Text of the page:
Whether it’s a hot bowl of soup, a grilled cheese sandwich, a piece of fried chicken, or a slice of meatloaf, most people like to indulge in their favorite comfort foods every now and then.
Comfort foods are about “personal feeling,” says Dan Kennedy, owner of Old Chickahominy House on Jamestown Road. “They are feel good foods. They make your day better. One person’s comfort food is not the same as another’s.”
Old Chickahominy House serves up dishes such as country ham and biscuits, pancakes, Brunswick stew, chicken soup, chicken and dumplings as well as pies. The menu has not changed since the restaurant first opened decades ago, which Kennedy feels is a draw for the establishment.
“Customers come because it reminds them of family times here,” he says. “They come because their mothers or their grandmothers brought them here. That’s where the comfort comes in for our customers. Comfort foods bring back memories. For me, it can be as something as simple as an egg salad sandwich or American chopped suey. They are simple dishes that bring us back to simpler times in our lives.”
Ania Prochowska, a manager at Food for Thought on Richmond Road, agrees.
“Comfort food should make you happy,” she says. “It should bring back your best childhood memories, make you think about your mother making a meal, the smell of her kitchen, the song she always sings while she is cooking,” Prochowska says. “It should take your worries away, at least for the time being.”
Classic comfort food dishes on the menu at Food for Thought include shrimp and grits, pot roast, meatloaf, ribs, and chili. Meanwhile, Corey’s Country Kitchen, which has two locations in Williamsburg, specializes in traditional Southern soul food. Options at Corey’s Country Kitchen include steak, fried chicken, fried fish or fried pork, liver, macaroni, okra, cabbage and collard greens.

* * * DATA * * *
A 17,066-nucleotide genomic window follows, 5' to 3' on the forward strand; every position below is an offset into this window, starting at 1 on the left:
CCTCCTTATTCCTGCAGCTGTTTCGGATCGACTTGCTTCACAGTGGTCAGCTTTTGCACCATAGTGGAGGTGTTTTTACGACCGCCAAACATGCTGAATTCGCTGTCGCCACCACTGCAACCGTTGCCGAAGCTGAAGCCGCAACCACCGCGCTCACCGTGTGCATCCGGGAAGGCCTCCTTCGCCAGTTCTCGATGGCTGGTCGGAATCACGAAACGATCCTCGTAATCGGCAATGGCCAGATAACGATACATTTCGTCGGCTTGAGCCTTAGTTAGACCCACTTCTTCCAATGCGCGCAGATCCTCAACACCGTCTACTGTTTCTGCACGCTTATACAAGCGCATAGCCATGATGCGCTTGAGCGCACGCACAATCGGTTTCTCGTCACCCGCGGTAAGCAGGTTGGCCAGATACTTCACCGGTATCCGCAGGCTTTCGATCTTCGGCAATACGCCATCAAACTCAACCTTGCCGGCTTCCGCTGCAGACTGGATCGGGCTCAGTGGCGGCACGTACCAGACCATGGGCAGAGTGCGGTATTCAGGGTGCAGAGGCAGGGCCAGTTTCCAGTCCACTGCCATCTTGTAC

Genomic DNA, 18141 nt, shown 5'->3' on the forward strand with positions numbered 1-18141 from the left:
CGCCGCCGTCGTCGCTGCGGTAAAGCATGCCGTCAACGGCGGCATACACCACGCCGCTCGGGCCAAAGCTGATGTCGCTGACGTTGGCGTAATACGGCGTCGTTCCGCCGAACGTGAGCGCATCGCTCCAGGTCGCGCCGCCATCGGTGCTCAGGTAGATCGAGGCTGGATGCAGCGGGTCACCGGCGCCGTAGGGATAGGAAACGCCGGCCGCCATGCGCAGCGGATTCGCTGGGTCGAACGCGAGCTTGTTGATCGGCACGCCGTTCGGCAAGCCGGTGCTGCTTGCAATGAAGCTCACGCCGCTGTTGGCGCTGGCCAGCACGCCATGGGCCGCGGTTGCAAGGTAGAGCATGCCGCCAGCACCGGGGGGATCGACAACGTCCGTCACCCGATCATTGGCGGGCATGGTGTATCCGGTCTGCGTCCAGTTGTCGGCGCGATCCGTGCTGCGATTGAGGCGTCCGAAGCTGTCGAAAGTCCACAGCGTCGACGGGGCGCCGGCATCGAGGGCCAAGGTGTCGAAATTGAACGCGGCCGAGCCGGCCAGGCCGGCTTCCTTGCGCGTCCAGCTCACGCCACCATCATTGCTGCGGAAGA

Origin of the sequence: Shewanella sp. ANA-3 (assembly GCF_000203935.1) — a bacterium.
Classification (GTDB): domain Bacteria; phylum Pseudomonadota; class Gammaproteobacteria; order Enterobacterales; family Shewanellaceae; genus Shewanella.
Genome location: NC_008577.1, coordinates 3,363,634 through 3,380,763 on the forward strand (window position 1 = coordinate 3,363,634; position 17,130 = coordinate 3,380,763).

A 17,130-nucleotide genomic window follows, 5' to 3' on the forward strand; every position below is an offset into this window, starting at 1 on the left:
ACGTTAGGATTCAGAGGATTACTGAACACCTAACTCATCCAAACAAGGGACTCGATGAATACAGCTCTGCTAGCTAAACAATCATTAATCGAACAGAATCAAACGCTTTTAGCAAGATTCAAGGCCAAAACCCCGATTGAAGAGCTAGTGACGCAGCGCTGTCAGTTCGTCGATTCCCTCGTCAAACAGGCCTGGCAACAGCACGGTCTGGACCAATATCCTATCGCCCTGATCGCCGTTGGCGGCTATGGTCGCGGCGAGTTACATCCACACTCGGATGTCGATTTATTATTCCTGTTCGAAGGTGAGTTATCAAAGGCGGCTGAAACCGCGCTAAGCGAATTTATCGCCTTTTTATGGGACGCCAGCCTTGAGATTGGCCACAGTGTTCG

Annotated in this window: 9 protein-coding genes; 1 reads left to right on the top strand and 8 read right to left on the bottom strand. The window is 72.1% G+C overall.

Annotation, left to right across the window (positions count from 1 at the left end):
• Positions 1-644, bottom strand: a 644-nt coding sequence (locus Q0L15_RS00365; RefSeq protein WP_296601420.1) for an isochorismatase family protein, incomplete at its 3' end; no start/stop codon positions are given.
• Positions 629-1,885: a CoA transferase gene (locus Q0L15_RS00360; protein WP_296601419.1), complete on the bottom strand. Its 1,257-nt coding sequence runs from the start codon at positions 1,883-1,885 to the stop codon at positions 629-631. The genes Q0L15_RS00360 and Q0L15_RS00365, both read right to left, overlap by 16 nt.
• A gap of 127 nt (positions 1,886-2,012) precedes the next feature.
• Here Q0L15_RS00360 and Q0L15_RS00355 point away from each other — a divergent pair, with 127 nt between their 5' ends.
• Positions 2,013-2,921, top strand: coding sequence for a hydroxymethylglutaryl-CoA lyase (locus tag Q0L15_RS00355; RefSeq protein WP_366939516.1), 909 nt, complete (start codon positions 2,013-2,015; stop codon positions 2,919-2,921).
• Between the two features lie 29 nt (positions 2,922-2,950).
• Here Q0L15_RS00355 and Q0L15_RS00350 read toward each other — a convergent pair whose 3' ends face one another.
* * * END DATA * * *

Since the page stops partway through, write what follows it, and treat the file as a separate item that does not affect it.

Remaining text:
Carrot Tree Kitchen on Jamestown Road offers lunch specials like honey roasted turkey sandwiches, tuna melts, BLTs, brisket, and BBQ.
“A good comfort food will take you out of the present and remind you of happy times, safe times, stress free times,” says Debi Helseth, owner of Carrot Tree. “Comfort food doesn’t judge, it lets you be yourself, and leaves you the better for it. Regarding customers, one of our greatest joys is when a customer tells us the food reminds them of home.”
Want to start off your day with your favorite comfort food? Head on over to Honey Butter’s Kitchen on Monticello Avenue. Honey Butter’s serves classic American-Southern cuisine. For breakfast, you can enjoy your eggs with fried catfish, fried chicken liver, or enjoy pancakes, French toast, or corn cakes.
Comfort foods can really be savored any time of day as well as any time of year.
“It just depends on your level of comfort,” says Kennedy. “You can enjoy a hearty stew when it is cold outside or a good grilled hamburger with some homemade potato salad in the summertime. All that matters is how it makes you feel when you eat it.”